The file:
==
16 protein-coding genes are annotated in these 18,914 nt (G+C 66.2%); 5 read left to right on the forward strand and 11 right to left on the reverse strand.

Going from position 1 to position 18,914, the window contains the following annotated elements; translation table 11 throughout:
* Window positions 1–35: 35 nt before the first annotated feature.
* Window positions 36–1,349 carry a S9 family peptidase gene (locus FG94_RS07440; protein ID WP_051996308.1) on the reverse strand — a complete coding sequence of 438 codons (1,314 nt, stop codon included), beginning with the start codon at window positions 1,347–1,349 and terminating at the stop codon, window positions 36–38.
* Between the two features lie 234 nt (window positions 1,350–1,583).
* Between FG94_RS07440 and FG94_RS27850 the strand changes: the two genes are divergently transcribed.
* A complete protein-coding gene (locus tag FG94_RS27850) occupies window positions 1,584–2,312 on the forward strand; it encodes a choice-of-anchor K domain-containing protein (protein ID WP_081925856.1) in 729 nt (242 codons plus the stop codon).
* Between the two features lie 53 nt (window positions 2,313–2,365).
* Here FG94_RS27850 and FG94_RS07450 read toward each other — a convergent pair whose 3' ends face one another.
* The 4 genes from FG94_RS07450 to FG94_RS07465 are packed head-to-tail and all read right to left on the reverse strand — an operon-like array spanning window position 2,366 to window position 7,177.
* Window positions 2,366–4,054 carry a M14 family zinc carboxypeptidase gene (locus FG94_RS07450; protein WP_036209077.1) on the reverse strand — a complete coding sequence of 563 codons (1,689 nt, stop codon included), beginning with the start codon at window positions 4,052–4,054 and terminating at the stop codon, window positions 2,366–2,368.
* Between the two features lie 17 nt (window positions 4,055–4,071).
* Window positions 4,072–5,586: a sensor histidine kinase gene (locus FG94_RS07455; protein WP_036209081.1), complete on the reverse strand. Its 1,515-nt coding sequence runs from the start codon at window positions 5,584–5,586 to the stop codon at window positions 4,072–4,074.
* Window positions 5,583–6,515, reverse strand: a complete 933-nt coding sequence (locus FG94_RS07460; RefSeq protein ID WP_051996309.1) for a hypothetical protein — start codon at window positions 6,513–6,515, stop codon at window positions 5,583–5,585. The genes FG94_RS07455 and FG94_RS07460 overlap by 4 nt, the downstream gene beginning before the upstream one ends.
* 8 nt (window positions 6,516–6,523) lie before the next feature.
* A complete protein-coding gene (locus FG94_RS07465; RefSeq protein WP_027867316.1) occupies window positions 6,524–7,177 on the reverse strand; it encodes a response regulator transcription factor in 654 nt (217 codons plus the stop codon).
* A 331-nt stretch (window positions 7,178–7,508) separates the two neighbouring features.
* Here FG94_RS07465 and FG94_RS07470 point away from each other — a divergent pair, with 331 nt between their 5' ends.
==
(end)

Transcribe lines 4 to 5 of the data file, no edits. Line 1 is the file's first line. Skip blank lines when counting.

* Window positions 36–1,349 carry a S9 family peptidase gene (locus FG94_RS07440; protein ID WP_051996308.1) on the reverse strand — a complete coding sequence of 438 codons (1,314 nt, stop codon included), beginning with the start codon at window positions 1,347–1,349 and terminating at the stop codon, window positions 36–38.
* Between the two features lie 234 nt (window positions 1,350–1,583).